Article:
To reduce its effects on water, Kmart Group has pledged to two time-bound goals. 

The company has signed with the Sustainable Apparel Coalition (SAC) and Zero Discharge of Hazardous Chemicals (ZDHC) organizations to encourage the implementation of these agreements with suppliers.

The Kmart Group will continue to collaborate actively with its selected partners on ZDHC adherence in the coming year. 

It will also work with wet production plants to establish baselines for water usage and establish improvement goals.

Across the year, Kmart and Target managed to carry out their commitments to use sustainable materials, focusing on the ethical procurement of important materials like cotton, polyester, cellulose, and wood.

Kmart achieved a critical milestone in July 2020 when it fulfilled its promise to sourcing all of its cotton sustainably. 

As a result, starting on July 1, 2020, all cotton used to make Kmart’s self-brand clothes, bedding, and towels must be Better Cotton, organic, or recycled.

Nevertheless, in spite of all, Kmart’s environmental grade is insufficient.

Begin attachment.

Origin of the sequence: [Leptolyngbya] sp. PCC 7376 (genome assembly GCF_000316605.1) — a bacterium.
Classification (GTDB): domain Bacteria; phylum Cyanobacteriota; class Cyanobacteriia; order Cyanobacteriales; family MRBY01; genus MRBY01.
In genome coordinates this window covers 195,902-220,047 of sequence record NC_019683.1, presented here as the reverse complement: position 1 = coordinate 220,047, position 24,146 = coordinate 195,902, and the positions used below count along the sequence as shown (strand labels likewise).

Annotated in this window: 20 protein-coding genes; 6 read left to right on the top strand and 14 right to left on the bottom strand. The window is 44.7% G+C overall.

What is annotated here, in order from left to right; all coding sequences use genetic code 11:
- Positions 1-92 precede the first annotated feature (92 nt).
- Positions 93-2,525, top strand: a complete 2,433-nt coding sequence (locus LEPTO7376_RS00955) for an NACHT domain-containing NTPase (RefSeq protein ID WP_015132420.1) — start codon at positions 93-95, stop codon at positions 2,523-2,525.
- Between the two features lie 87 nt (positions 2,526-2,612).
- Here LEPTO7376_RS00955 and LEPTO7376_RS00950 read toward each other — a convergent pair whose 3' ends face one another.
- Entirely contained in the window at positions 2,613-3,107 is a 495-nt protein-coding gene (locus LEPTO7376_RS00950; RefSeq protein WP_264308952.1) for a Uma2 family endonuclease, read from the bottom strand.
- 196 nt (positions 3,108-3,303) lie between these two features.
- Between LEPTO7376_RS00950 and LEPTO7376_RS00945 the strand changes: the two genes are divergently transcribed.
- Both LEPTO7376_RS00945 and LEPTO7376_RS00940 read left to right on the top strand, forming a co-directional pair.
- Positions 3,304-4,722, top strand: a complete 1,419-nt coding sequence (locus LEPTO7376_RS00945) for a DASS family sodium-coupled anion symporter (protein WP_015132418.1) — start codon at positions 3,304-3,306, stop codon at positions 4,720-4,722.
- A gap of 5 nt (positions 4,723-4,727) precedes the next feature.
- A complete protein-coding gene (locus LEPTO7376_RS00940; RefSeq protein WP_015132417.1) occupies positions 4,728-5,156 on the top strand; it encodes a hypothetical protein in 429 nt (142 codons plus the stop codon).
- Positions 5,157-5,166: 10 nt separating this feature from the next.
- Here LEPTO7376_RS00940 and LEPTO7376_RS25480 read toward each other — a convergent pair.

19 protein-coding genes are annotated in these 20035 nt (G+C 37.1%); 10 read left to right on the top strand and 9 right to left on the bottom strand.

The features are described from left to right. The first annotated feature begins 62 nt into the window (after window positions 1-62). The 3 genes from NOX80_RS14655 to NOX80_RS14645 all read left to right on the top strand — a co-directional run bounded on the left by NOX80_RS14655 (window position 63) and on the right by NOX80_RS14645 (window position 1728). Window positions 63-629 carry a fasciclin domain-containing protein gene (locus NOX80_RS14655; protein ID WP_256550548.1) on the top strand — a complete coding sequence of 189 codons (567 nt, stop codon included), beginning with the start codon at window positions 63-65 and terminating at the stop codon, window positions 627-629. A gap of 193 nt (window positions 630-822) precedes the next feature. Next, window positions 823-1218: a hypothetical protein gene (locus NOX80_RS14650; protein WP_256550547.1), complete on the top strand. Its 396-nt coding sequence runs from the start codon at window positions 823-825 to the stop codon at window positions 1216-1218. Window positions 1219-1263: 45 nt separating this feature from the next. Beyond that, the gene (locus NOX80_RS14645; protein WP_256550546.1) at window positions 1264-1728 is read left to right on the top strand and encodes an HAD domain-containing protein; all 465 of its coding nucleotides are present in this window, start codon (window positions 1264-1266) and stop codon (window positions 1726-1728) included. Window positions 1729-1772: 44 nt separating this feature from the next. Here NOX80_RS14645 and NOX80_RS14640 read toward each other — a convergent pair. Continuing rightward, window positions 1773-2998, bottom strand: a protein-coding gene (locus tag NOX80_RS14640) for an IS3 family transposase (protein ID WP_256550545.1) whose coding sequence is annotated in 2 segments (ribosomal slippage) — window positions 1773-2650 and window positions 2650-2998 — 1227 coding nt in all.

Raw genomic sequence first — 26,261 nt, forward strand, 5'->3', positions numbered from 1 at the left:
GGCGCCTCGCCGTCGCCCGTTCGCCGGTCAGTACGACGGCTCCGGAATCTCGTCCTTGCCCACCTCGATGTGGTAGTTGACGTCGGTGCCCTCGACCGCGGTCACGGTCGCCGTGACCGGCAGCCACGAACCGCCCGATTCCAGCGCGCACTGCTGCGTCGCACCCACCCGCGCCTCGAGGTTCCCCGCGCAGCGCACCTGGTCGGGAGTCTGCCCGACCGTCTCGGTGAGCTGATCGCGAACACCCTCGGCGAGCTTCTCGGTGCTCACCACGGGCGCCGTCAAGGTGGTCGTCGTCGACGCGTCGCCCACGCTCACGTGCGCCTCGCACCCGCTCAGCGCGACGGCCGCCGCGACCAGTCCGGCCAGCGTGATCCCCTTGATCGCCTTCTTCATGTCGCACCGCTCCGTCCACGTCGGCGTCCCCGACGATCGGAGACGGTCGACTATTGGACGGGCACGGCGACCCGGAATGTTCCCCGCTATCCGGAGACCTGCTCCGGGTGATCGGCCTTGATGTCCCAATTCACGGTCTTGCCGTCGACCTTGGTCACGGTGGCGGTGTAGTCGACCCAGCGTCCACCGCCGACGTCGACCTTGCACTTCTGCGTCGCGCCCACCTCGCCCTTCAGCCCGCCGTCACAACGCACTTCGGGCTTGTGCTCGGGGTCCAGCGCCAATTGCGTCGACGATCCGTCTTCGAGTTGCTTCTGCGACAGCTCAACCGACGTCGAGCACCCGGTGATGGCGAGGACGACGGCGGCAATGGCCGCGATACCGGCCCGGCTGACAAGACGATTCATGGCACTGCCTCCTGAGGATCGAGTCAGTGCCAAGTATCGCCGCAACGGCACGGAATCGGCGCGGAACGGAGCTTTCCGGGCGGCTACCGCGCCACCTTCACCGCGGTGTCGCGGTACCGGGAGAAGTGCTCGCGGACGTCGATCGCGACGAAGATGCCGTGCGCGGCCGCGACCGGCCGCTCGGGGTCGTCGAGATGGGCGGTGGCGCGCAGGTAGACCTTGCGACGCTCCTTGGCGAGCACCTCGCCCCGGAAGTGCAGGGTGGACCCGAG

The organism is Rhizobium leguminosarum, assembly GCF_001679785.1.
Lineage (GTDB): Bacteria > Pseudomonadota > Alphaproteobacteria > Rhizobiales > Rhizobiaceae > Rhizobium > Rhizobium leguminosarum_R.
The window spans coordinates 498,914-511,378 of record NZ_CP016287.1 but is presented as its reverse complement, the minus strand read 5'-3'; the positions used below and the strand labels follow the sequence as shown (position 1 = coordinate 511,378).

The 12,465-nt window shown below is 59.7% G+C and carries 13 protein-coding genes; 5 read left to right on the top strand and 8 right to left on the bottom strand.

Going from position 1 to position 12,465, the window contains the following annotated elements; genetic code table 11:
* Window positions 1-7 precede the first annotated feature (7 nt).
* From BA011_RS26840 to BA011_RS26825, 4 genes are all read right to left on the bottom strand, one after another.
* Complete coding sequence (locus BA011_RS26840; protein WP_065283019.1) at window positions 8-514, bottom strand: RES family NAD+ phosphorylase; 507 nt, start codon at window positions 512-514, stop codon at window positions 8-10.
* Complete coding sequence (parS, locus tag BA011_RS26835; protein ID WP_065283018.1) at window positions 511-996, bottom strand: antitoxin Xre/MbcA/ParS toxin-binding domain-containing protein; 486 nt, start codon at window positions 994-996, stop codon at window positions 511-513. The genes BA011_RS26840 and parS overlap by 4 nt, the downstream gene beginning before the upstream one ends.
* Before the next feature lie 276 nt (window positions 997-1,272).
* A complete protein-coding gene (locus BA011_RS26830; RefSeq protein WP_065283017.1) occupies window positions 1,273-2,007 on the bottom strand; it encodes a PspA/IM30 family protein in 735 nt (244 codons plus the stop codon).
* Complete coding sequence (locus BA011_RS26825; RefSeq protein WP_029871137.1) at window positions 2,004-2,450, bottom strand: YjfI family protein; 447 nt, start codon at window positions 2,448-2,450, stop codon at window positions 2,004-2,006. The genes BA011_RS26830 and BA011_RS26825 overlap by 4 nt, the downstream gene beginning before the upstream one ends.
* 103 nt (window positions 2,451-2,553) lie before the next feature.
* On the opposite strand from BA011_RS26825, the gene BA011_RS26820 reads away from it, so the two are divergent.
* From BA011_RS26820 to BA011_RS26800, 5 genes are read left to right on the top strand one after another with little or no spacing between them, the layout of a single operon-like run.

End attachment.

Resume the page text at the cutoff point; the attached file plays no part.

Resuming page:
There is no proof that it cuts greenhouse gas emissions in its production process, despite the fact that it employs certain environmentally friendly products, especially recycled materials, which is a solid starting step. 

There is no proof that it is on track to accomplish its goal of getting rid of dangerous chemicals by 2025, despite having set that deadline. 

Additionally, there is no proof that it reduces textile waste when producing its goods. 

As none of its supply chains are certified by labor standards that guarantee safety and health of workers, livable wages, or other labor rights, Kmart obtained a score of 51–60% on the Fashion Transparency Index. 

It appears to be making an effort to be more open, publishing details about its provider policies, audits, and remedial procedures in addition to a list of vendors who are involved in the last stages of manufacturing. 

Additionally, it can be disseminating scant information about gender equality, forced labor, or free speech. 

And unlike many other major brands, it does make public some of the measures it has in place to safeguard its supply chain’s vendors and employees. 

Unfortunately, there is no proof that it guarantees the crucial payment of a proper salary in its supply chain.

Kmart does not use fur, angora, or imported animal hides, but it does use wool, leather, and unique animal fibers, albeit in very small amounts. 

It also has a written animal welfare policy that is in line with the Five Freedoms and some explicit procedures to enforce. 

Additionally, there is no proof that any animal products were used, not even in the earliest stages of manufacture.

Kmart’s policies still have space to grow in terms of ambition and scope, especially when it comes to expanding them outside their own operations and more toward the supplier chain.